The style of the book is straightforward and clear. With modern scholarship the author has been able to sweep away the distortions and omissions that were introduced by the communist government (and happily followed by western media) and give a heartbreaking and honest account of this dreadful siege. As indicated above, Reid swaps from commanders in the Kremlin and Leningrad, to Hitler in his forward post in East Prussia, to a selection of Russian families trapped in the city and to Russian and German soldiers facing each other in the front lines in order to paint a vivid picture of this costliest of all city sieges. The author has chosen to devote the main part of the book to the worst years of 1941 and 42 and to describe the privations, starvation and occasional acts of heroism. However, Reid is also able to keep us informed of the ongoing Party intrigue, and the senseless terror arrests and shootings by the NKVD of already starving victims that continued right through the siege and then on through subsequent purges until Stalin's death in 1953.
There are a number of fascinating little cameos of key buildings and forgotten gravesites in the surroundings of Leningrad (St Petersburg) that the author has visited and is able to describe with great poignancy.
The dust cover contains praise from Antony Beevor (Stalingrad) and Catherine Merridale (Ivan's War) that is fully merited. This is a truly excellent book that I have no hesitation in recommending for all those interested in this period of history and despite the darkness of the subject it is a surprisingly easy read and a further corrective to the longstanding myths surrounding this subject.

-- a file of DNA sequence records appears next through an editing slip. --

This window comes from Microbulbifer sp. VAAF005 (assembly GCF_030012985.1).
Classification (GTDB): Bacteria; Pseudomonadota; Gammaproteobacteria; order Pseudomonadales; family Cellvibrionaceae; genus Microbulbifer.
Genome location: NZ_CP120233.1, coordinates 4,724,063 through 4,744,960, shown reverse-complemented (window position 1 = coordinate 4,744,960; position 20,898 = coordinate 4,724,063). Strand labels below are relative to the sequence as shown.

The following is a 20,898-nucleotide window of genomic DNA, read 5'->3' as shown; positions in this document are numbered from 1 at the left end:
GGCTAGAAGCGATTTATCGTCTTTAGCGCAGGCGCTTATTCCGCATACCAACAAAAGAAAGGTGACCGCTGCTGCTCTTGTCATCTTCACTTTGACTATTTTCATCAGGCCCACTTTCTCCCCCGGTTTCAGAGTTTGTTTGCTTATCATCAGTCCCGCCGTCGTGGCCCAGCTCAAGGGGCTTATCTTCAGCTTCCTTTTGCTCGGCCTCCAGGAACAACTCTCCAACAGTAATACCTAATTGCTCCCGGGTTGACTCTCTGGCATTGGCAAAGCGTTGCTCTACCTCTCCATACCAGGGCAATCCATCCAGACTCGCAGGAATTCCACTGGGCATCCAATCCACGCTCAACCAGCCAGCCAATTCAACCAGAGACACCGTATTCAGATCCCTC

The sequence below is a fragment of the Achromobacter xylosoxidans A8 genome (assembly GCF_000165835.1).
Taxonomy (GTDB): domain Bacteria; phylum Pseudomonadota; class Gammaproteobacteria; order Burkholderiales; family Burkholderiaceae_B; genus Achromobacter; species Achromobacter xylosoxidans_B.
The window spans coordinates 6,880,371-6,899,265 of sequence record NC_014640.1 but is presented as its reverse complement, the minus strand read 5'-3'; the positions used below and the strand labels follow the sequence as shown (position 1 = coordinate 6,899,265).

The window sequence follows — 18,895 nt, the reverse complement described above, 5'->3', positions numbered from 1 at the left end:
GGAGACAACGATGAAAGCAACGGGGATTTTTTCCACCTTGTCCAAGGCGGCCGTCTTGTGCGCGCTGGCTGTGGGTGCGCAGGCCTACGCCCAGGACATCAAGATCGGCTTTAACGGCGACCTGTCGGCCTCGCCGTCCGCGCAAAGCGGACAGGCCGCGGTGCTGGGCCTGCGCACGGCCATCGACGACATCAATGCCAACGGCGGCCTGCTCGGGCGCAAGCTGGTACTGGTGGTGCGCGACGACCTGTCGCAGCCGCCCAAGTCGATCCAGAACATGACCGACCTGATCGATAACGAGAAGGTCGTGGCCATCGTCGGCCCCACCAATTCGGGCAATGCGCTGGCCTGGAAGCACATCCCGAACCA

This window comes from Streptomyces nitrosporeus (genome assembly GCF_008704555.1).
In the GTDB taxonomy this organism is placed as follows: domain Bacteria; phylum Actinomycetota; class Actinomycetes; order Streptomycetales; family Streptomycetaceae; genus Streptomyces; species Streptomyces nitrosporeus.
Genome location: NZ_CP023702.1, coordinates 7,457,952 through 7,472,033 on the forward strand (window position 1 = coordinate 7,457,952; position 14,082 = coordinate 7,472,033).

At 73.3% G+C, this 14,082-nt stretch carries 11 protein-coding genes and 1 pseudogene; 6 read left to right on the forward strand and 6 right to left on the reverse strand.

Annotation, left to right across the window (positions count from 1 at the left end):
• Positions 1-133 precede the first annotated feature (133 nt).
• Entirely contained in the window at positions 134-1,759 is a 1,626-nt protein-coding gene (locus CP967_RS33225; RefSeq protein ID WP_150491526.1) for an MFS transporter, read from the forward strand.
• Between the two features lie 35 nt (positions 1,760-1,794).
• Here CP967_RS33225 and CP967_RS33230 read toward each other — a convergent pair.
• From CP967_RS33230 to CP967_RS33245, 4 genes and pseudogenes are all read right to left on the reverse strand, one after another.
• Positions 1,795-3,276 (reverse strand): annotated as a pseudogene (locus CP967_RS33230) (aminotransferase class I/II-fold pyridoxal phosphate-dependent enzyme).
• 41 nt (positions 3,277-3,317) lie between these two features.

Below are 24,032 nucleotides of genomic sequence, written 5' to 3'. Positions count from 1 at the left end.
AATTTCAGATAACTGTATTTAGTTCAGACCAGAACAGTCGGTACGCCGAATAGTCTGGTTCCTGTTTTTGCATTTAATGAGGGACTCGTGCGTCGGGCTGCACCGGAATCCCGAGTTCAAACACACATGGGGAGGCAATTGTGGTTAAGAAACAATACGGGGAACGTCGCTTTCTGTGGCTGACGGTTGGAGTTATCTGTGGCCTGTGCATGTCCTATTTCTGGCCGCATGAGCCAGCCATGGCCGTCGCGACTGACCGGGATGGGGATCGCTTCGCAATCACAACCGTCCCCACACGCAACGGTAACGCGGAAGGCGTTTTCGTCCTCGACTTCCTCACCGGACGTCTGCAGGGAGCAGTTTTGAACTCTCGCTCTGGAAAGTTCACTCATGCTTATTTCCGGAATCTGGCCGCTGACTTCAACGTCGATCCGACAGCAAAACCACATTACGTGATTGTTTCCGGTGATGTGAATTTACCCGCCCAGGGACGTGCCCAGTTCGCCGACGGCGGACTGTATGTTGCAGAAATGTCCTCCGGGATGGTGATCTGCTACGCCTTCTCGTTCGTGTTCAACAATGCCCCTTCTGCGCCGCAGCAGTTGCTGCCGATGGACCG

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on 13 February 2013
When Germany invaded the Soviet Union in 1941 the first city scheduled for occupation was Leningrad [St Petersburg]. Not only was Leningrad a naval base and an important railway junction, it also contained numerous arms factories and was the symbolic "cradle of the Russian Revolution". Hitler was certain the loss of the "spiritual home of Bolshevism" would demoralize Soviet forces and break their will to fight. German troops reached the outskirts of the city in late August 1941 and by 8 September of that year they had completely encircled it. The Siege of Leningrad began. The siege would last for 872 days and would become one of the most destructive sieges in history and by far the most costly in terms of lives lost. By the time the siege was lifted on 18 January 1943 over 750,000 civilians alone, most of them women and children, had died of cold and hunger.